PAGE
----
Newspaper article The Journal (Newcastle, England)

Why Wills Matter; Julie Garbutt, Sintons LLP

Newspaper article The Journal (Newcastle, England)

Why Wills Matter; Julie Garbutt, Sintons LLP

Article excerpt

Last weekend hundreds of people came and asked us about wills. They ranged from couples in their early 30s who have just had their first child, to single people in their 40s and those in their 70s with grandchildren.

Our stand at the Living North Live event at Newcastle Racecourse was a hive of activity and it was genuinely intriguing to hear people talk about why they do - and perhaps more importantly, don't - get around to actually making a will.

We made a simple, direct statement: If you care about your family ...

1. Make sure you have a will. ? 2. Make sure it's up to date. ? 3. Make sure it can be found. During conversations on the stand, many people seem to readily appreciate the real benefits of having a will. Who could argue that making your wishes clear is better for everyone? Or that appointing suitable guardians for your children is essential? Making sure others know where to find your will proved trickier - not everyone was sure where their own will was, let alone those of their close relatives!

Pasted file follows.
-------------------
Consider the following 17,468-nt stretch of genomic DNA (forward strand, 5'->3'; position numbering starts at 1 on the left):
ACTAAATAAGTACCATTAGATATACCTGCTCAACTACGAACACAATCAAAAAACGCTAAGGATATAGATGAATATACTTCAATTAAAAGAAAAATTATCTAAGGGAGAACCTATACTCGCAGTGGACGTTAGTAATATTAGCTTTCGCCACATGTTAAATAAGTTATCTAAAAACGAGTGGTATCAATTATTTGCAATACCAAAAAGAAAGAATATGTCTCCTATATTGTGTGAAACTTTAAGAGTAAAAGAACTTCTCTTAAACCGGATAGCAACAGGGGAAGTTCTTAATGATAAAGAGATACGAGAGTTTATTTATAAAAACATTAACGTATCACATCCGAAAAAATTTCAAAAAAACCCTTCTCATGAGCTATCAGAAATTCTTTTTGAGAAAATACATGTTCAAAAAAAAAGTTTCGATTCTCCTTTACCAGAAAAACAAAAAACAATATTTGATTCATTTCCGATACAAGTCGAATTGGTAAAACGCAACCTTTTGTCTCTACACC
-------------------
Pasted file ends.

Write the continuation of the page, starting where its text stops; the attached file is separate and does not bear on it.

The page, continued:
10 good reasons for making a will ? Your wishes are clear to everyone.

You decide which relatives, friends and others benefit.

You choose who will administer your estate and carry out your wishes.

You can appoint guardians to look after your children.

You provide financially for your dependents. ? You avoid possible disputes among family members.

You minimise inheritance tax as far as possible.

Your funeral arrangements are carried out as you wish.

You retain control rather than Intestacy Rules applying.

Those people who already had wills were often unsure whether changes in their circumstances meant they needed to alter their will.

As a rough guide, it's worth reviewing a will about every five years to take account of changes in tax and other legislation.

However, major life events such as getting married or entering a civil partnership, divorce, having children or grandchildren, or gaining significant wealth through a business or inheritance, should always prompt you to review your will.

You are likely to make significant changes to your will as a result of these events in terms of who you wish to leave your money and assets to, and how any children will be looked after. …

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